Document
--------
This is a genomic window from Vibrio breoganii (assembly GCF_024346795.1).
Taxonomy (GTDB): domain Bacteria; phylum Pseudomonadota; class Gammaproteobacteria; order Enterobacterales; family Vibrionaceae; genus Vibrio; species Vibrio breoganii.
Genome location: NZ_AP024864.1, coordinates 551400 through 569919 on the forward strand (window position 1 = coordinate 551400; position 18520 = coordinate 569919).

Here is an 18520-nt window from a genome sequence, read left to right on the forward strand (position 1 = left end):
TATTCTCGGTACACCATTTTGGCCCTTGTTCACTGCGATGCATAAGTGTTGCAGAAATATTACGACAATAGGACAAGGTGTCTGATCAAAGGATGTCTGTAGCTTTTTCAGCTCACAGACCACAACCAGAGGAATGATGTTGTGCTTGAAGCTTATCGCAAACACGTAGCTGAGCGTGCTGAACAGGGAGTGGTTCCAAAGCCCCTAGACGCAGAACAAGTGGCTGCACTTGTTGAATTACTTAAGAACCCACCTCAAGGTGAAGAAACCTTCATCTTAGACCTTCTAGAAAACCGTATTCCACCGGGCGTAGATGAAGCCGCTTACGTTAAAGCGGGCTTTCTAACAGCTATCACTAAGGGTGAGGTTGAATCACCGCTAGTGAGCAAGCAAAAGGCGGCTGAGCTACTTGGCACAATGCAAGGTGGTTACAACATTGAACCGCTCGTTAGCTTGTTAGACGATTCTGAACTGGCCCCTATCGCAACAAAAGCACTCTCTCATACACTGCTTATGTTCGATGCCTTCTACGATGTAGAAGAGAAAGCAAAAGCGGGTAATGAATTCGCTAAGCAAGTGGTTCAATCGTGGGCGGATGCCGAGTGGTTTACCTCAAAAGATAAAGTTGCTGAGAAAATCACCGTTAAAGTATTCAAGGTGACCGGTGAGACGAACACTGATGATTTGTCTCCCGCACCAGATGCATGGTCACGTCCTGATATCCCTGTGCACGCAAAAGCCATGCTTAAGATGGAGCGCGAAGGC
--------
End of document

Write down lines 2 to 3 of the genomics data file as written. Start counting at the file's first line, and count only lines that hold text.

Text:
Taxonomy (GTDB): domain Bacteria; phylum Pseudomonadota; class Gammaproteobacteria; order Enterobacterales; family Vibrionaceae; genus Vibrio; species Vibrio breoganii.
Genome location: NZ_AP024864.1, coordinates 551400 through 569919 on the forward strand (window position 1 = coordinate 551400; position 18520 = coordinate 569919).